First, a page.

Thanks to a novel machine learning algorithm, scientists can now look for potential designs for the microstructure of lithium-ion batteries and fuel cells, prior to running three-dimensional (3D) simulations that help them make modifications to enhance performance.
Enhancements could involve boosting the power of hydrogen fuel cells that run data centers, increasing the time taken between charges for electric vehicles, and making cellular phones charge faster. The study has been recently published in the npj Computational Materials.
Powering the Future
Fuel cells make use of clean hydrogen fuel to generate electricity and heat; this hydrogen fuel can be produced by solar and wind energy. Likewise, lithium-ion batteries, like those found in electric cars, laptops, and smartphones, are a preferred type of energy storage.
Moreover, the performance of both fuel cells and lithium-ion batteries is closely associated with their microstructure: how the pores, or holes, within their electrodes are arranged and shaped can influence the amount of power generated by fuel cells, and the rapid charge-and-discharge cycle of batteries.
But since the micrometer-scale pores are very small, their particular sizes and shapes can be hard to examine at a sufficiently high resolution to associate them with the overall performance of the cell.
Scientists from Imperial College London have now used machine learning methods that not only allow them to examine these pores virtually but also help them to run 3D simulations to estimate the performance of the cell on the basis of their microstructure.
The scientists employed an innovative machine learning method, known as “deep convolutional generative adversarial networks” (DC-GANs). Algorithms like these can learn to create 3D image data of the microstructure on the basis of the training data acquired from nano-scale imaging performed by synchrotrons—a type of particle accelerator resembling the size of a football stadium.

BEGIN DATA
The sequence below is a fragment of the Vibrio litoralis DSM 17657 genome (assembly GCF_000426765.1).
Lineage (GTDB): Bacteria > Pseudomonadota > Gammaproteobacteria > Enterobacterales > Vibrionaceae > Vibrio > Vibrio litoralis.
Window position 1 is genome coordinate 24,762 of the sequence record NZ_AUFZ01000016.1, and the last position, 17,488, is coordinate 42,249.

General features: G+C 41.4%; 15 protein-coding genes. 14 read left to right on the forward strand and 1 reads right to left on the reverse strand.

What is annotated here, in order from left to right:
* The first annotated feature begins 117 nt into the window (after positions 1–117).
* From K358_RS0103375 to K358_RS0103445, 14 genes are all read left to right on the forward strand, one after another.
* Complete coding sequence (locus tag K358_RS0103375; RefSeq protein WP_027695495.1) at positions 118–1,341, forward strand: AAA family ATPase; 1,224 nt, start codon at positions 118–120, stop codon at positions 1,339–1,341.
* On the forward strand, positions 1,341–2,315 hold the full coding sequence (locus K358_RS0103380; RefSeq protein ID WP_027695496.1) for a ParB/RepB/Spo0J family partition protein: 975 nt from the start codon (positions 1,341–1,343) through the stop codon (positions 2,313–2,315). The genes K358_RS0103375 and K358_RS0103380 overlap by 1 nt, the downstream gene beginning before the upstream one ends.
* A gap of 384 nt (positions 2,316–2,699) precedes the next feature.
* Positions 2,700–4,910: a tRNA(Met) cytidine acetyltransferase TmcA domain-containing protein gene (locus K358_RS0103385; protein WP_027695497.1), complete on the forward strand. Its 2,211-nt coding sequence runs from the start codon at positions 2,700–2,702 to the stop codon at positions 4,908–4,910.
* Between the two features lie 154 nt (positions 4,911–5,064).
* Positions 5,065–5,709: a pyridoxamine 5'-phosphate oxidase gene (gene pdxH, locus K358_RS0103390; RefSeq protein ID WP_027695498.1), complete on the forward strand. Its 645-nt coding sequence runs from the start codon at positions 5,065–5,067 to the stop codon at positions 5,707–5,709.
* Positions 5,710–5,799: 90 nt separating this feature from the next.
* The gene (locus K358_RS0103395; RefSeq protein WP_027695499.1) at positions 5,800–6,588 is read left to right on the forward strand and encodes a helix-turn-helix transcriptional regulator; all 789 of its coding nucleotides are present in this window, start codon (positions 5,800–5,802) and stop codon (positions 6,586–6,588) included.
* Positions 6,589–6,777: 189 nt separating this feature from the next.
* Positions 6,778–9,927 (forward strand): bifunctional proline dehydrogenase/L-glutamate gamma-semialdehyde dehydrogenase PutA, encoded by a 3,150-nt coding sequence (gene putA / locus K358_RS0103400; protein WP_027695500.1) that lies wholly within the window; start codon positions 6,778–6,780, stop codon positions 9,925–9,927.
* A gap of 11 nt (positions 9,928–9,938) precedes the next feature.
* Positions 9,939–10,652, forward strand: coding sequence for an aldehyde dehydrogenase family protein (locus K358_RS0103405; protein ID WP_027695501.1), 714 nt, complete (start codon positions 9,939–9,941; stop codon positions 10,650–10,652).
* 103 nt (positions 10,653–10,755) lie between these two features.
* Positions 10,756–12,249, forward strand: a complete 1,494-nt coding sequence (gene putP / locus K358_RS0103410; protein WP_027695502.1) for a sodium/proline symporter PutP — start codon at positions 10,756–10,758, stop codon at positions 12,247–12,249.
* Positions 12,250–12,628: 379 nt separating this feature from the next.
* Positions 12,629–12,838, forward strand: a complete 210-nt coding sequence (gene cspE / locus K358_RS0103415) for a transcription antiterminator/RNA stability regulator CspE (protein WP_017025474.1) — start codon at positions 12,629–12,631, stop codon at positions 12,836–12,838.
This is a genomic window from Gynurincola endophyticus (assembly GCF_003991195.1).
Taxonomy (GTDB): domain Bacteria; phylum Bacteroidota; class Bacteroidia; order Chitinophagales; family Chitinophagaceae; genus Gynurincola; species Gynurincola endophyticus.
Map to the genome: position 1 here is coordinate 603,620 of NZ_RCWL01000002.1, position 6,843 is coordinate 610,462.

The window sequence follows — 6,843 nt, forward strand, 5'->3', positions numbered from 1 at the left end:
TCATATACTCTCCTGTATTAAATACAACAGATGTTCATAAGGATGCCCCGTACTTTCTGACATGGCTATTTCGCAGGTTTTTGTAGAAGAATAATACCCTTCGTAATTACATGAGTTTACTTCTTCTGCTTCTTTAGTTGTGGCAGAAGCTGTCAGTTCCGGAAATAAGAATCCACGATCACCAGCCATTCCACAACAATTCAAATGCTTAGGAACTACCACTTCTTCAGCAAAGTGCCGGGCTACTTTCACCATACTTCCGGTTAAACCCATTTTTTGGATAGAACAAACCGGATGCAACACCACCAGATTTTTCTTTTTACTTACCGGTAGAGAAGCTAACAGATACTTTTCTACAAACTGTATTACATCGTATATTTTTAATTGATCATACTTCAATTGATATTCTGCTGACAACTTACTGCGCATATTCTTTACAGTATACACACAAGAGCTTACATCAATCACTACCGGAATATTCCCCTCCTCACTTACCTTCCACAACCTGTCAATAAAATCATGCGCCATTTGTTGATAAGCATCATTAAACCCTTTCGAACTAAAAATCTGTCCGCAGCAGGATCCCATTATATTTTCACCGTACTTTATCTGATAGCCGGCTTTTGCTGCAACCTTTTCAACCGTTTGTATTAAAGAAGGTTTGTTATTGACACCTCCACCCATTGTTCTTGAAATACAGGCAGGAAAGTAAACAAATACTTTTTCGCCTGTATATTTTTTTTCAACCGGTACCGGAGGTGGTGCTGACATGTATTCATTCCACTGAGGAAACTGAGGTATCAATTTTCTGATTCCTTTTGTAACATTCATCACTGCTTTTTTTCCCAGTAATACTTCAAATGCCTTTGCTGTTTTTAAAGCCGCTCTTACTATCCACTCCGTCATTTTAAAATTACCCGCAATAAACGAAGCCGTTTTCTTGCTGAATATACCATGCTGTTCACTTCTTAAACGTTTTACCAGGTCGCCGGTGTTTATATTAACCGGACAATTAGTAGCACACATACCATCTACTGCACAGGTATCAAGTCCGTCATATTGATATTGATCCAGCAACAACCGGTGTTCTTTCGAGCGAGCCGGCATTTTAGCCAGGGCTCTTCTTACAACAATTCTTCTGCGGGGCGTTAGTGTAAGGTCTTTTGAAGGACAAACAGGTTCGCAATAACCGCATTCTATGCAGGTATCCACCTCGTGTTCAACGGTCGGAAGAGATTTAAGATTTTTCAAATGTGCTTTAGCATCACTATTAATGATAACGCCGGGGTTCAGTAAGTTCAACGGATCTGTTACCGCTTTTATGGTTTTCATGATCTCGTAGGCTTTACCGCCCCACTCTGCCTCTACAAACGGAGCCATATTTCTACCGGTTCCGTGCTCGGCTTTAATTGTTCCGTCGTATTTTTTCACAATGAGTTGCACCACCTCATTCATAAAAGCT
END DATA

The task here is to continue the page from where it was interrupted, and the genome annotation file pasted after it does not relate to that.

Our technique is helping us zoom right in on batteries and cells to see which properties affect overall performance. Developing image-based machine learning techniques like this could unlock new ways of analysing images at this scale.
Andrea Gayon-Lombardo, Study Lead Author, Department of Earth Science and Engineering, Imperial College London
When 3D simulations are performed to estimate the performance of the cell, the team required data that is sufficiently large to be considered statistically representative of the entire cell. At present, it is hard to acquire large quantities of microstructural image data at the needed resolution.
But the study authors discovered that their code could be trained to produce either relatively larger datasets that contain all the same characteristics or intentionally produce structures that, according to models, would lead to better-performing batteries.
Our team’s findings will help researchers from the energy community to design and manufacture optimised electrodes for improved cell performance. It’s an exciting time for both the energy storage and machine learning communities, so we’re delighted to be exploring the interface of these two disciplines.
Dr Sam Cooper, Project supervisor, Dyson School of Design Engineering, Imperial College London
By limiting their machine learning algorithm to create only results that are presently viable to manufacture, the scientists are hoping to use their method from designing to manufacturing more improved electrodes for sophisticated cells.
The Engineering and Physical Sciences Research Council funded the study.
Gayon-Lombardo, A., et al. (2020) Pores for thought: generative adversarial networks for stochastic reconstruction of 3D multi-phase electrode microstructures with periodic boundaries. npj Computational Materials. doi.org/10.1038/s41524-020-0340-7.